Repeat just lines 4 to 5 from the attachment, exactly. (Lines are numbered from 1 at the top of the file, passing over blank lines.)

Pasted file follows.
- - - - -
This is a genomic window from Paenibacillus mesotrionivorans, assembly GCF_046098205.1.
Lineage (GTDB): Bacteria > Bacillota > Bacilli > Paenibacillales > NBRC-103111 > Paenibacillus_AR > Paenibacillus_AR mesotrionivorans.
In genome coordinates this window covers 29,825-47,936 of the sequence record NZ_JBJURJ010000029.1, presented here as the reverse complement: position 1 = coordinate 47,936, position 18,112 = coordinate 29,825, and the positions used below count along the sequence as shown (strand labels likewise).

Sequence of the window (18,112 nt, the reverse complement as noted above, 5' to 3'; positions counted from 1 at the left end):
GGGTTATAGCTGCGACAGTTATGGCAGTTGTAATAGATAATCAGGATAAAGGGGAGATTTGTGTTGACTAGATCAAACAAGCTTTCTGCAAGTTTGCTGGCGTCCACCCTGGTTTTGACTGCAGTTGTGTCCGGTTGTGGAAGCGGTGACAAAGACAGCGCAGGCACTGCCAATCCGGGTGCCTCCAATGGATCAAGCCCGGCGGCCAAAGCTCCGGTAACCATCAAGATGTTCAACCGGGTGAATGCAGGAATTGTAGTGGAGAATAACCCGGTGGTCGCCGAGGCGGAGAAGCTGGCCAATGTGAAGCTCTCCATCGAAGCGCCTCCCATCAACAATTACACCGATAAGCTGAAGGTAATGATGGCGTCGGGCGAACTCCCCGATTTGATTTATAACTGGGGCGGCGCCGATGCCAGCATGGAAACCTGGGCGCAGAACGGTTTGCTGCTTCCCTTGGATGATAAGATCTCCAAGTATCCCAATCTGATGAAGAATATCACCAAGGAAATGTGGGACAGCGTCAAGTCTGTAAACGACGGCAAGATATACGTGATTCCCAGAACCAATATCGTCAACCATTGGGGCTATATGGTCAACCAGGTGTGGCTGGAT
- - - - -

Sequence of the window (18,112 nt, the reverse complement as noted above, 5' to 3'; positions counted from 1 at the left end):
GGGTTATAGCTGCGACAGTTATGGCAGTTGTAATAGATAATCAGGATAAAGGGGAGATTTGTGTTGACTAGATCAAACAAGCTTTCTGCAAGTTTGCTGGCGTCCACCCTGGTTTTGACTGCAGTTGTGTCCGGTTGTGGAAGCGGTGACAAAGACAGCGCAGGCACTGCCAATCCGGGTGCCTCCAATGGATCAAGCCCGGCGGCCAAAGCTCCGGTAACCATCAAGATGTTCAACCGGGTGAATGCAGGAATTGTAGTGGAGAATAACCCGGTGGTCGCCGAGGCGGAGAAGCTGGCCAATGTGAAGCTCTCCATCGAAGCGCCTCCCATCAACAATTACACCGATAAGCTGAAGGTAATGATGGCGTCGGGCGAACTCCCCGATTTGATTTATAACTGGGGCGGCGCCGATGCCAGCATGGAAACCTGGGCGCAGAACGGTTTGCTGCTTCCCTTGGATGATAAGATCTCCAAGTATCCCAATCTGATGAAGAATATCACCAAGGAAATGTGGGACAGCGTCAAGTCTGTAAACGACGGCAAGATATACGTGATTCCCAGAACCAATATCGTCAACCATTGGGGCTATATGGTCAACCAGGTGTGGCTGGAT